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At Danielle Prescott’s flat in Manor Park, east London, the children’s bedroom is a cheerful, bunting-strewn space, with toys neatly stacked in pink plastic containers.
The solitary single bed, however, boasts a stuffed monkey at one end and a doll at the other — a sign that her son and daughter, aged four and seven, sleep head to toe in a room less than 6 ft 7 in (two metres) wide.
Ms Prescott, a 25-year-old teaching assistant, ended up as one of around 80,000 homeless families in the UK after her relationship with her partner broke down and she was asked to leave her mother in law’s house, where they had all been living.
After several months sleeping on friends’ and relatives’ sofas, Newham council allocated her and the children a room in a house designated as bed and breakfast accommodation. They spent seven-and-a-half weeks there, exceeding the legal limit of six weeks for a woman who is pregnant or has young children.
She is not alone. Although the UK’s housing crisis has not been caused by council spending cuts, the big increase — revealed by Financial Times analysis — in the number of times councils have breached this law points to a system struggling to keep up with demand.
Until 2010, the cost of temporary accommodation for homeless families was met through a subsidy paid to councils by the Department for Work and Pensions. But since 2011, the value of that subsidy has been frozen at 90 per cent of local housing benefit levels — in effect pricing councils out of the market for more appropriate, self-contained family accommodation.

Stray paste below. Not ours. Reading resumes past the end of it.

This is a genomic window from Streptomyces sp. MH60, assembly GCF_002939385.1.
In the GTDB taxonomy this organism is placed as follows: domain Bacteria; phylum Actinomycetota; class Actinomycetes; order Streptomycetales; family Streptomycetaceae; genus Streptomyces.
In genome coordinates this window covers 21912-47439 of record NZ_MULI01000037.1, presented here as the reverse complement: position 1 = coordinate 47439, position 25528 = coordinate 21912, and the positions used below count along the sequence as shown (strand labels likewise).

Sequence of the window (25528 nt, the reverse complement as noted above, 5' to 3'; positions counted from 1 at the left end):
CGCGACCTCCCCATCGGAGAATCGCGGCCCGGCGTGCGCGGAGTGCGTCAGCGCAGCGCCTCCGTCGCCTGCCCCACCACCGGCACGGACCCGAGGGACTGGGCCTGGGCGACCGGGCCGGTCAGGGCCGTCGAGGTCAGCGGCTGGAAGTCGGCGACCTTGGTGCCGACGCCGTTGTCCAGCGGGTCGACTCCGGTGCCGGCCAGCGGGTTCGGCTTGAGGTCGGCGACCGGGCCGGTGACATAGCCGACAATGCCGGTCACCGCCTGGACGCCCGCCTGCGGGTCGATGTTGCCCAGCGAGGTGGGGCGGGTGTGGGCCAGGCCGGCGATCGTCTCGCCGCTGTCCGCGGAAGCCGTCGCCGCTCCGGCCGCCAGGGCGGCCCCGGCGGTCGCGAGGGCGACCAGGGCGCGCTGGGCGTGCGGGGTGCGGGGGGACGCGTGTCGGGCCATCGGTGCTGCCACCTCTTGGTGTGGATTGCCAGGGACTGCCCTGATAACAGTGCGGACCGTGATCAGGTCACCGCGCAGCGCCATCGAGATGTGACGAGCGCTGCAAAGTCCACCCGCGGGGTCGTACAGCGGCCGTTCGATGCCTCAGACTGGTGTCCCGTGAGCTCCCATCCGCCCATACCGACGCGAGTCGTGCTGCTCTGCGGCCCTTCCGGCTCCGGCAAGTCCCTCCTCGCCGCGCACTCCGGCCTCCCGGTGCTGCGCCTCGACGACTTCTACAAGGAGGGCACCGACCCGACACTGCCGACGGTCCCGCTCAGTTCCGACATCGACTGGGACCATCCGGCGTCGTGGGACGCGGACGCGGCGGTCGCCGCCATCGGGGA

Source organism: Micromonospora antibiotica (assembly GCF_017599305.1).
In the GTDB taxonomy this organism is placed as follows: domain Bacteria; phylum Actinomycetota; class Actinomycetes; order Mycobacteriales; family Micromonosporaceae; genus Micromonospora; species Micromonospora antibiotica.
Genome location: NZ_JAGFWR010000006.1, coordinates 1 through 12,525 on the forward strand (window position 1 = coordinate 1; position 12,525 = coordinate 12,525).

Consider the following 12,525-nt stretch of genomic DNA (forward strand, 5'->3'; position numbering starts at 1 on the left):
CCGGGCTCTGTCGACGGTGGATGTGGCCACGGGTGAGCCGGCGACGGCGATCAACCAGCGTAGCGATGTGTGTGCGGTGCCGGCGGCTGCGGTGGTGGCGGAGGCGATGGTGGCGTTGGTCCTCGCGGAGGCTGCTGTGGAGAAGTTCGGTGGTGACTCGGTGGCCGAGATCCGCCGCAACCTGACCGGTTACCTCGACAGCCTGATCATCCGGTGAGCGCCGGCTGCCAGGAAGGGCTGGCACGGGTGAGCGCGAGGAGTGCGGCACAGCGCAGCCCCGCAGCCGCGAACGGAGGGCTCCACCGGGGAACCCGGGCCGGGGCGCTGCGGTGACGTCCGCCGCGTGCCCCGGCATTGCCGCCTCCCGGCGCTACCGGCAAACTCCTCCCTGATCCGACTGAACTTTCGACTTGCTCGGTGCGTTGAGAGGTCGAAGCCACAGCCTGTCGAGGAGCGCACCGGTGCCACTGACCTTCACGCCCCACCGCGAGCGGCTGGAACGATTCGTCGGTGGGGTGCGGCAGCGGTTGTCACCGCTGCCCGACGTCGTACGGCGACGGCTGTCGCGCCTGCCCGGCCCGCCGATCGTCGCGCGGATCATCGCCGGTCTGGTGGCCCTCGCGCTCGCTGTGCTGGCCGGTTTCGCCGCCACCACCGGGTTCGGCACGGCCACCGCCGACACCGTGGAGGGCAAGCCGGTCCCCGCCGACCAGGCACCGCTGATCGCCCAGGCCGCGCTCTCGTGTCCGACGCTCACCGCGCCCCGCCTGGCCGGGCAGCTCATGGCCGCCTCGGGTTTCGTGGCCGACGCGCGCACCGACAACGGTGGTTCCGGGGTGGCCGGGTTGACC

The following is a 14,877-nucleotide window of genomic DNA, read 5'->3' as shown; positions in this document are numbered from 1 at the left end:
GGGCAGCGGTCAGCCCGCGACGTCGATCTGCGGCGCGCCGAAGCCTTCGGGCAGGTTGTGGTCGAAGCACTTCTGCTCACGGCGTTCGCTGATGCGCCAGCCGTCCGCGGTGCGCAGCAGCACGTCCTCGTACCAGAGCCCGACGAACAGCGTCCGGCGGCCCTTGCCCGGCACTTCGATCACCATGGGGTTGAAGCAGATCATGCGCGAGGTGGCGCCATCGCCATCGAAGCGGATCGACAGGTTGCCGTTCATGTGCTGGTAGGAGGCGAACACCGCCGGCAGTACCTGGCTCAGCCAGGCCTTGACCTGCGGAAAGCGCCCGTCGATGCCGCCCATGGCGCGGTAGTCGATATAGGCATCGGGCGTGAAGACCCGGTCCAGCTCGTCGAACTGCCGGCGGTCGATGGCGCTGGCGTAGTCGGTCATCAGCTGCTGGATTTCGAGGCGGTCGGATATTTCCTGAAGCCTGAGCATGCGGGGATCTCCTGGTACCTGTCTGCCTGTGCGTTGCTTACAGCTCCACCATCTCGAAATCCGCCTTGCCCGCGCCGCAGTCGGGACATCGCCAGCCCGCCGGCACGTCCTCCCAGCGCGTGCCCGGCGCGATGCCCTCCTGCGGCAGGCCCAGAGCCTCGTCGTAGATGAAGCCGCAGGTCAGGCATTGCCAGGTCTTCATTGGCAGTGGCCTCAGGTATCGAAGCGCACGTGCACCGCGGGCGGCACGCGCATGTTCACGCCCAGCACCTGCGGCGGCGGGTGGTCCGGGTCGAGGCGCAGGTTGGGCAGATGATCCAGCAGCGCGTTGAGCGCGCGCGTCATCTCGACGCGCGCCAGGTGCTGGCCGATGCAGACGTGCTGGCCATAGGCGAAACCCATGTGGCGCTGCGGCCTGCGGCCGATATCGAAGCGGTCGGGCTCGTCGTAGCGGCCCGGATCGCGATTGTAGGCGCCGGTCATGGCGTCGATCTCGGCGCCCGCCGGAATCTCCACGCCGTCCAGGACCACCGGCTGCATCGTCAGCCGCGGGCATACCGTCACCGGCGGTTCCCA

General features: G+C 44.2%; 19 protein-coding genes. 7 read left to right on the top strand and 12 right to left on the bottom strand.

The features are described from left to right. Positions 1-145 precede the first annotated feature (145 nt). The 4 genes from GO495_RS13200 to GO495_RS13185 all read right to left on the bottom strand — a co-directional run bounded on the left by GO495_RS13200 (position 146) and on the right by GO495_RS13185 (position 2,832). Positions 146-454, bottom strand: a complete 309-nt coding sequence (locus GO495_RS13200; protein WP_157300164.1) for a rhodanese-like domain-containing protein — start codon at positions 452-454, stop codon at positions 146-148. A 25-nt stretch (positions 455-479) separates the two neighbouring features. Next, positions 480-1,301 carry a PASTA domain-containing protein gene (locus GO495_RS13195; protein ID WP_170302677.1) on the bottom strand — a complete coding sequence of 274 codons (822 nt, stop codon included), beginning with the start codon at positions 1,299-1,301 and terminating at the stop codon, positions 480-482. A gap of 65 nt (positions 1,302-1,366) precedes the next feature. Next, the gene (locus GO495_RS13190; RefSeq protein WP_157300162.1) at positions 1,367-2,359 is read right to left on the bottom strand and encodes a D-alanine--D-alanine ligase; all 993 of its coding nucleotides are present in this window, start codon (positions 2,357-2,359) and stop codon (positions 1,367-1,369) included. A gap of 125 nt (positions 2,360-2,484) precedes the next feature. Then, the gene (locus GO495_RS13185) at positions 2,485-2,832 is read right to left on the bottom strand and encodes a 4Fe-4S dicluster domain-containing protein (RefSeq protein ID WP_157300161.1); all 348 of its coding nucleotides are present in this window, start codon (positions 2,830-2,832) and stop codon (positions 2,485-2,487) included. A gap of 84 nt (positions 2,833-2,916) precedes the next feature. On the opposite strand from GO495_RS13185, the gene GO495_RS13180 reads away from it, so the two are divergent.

Recalling her time in the shared house, Ms Prescott said: “Each room was assigned to a family and it was one bathroom shared between five families. . . The kitchen was infested with cockroaches and mice.”
Three weeks before she gave birth to her third child, the council moved her, after the housing charity Shelter intervened. However, this flat, too, is mouse-infested and cramped and she has now taken her case to the local government ombudsman.
The government’s rhetoric was “all about lifting people, especially young mothers, young families. But I feel like I’m on a sieve that’s got giant holes and I’m falling through it with nothing to cling on to,” said Ms Prescott.
Newham council said it was looking for a property for Ms Prescott in the private rented sector, “and also carrying out a review of the temporary accommodation she is currently living in”.
It blamed central London boroughs such as Westminster which, it said, had placed hundreds of their own homeless families in temporary accommodation in Newham, “reducing the number of suitable properties available to us”.
“This means we are forced to accommodate a small number of our homeless cases in bed-and-breakfast for longer than six weeks. We are doing all we can to prevent this from happening,” it said.
Fairer government funding was needed “to ensure outer London boroughs like Newham are not left to deal with this pressure”, the council added.
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